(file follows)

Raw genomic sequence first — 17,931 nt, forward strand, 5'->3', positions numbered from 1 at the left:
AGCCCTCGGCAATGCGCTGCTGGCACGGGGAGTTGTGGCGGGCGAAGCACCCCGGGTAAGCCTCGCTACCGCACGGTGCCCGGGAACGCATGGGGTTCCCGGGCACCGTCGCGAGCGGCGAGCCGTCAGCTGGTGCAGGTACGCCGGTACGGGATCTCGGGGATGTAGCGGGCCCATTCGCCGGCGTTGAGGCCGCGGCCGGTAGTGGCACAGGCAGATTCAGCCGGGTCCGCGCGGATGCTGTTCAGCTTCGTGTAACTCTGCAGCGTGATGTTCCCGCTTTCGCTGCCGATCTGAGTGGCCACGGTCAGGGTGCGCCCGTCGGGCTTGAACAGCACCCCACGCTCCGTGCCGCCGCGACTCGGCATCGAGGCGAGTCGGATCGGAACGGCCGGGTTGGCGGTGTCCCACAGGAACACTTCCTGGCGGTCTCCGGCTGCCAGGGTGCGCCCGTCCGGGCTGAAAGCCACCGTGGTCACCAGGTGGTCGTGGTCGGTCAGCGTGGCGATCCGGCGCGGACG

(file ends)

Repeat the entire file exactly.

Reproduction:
Raw genomic sequence first — 17,931 nt, forward strand, 5'->3', positions numbered from 1 at the left:
AGCCCTCGGCAATGCGCTGCTGGCACGGGGAGTTGTGGCGGGCGAAGCACCCCGGGTAAGCCTCGCTACCGCACGGTGCCCGGGAACGCATGGGGTTCCCGGGCACCGTCGCGAGCGGCGAGCCGTCAGCTGGTGCAGGTACGCCGGTACGGGATCTCGGGGATGTAGCGGGCCCATTCGCCGGCGTTGAGGCCGCGGCCGGTAGTGGCACAGGCAGATTCAGCCGGGTCCGCGCGGATGCTGTTCAGCTTCGTGTAACTCTGCAGCGTGATGTTCCCGCTTTCGCTGCCGATCTGAGTGGCCACGGTCAGGGTGCGCCCGTCGGGCTTGAACAGCACCCCACGCTCCGTGCCGCCGCGACTCGGCATCGAGGCGAGTCGGATCGGAACGGCCGGGTTGGCGGTGTCCCACAGGAACACTTCCTGGCGGTCTCCGGCTGCCAGGGTGCGCCCGTCCGGGCTGAAAGCCACCGTGGTCACCAGGTGGTCGTGGTCGGTCAGCGTGGCGATCCGGCGCGGACG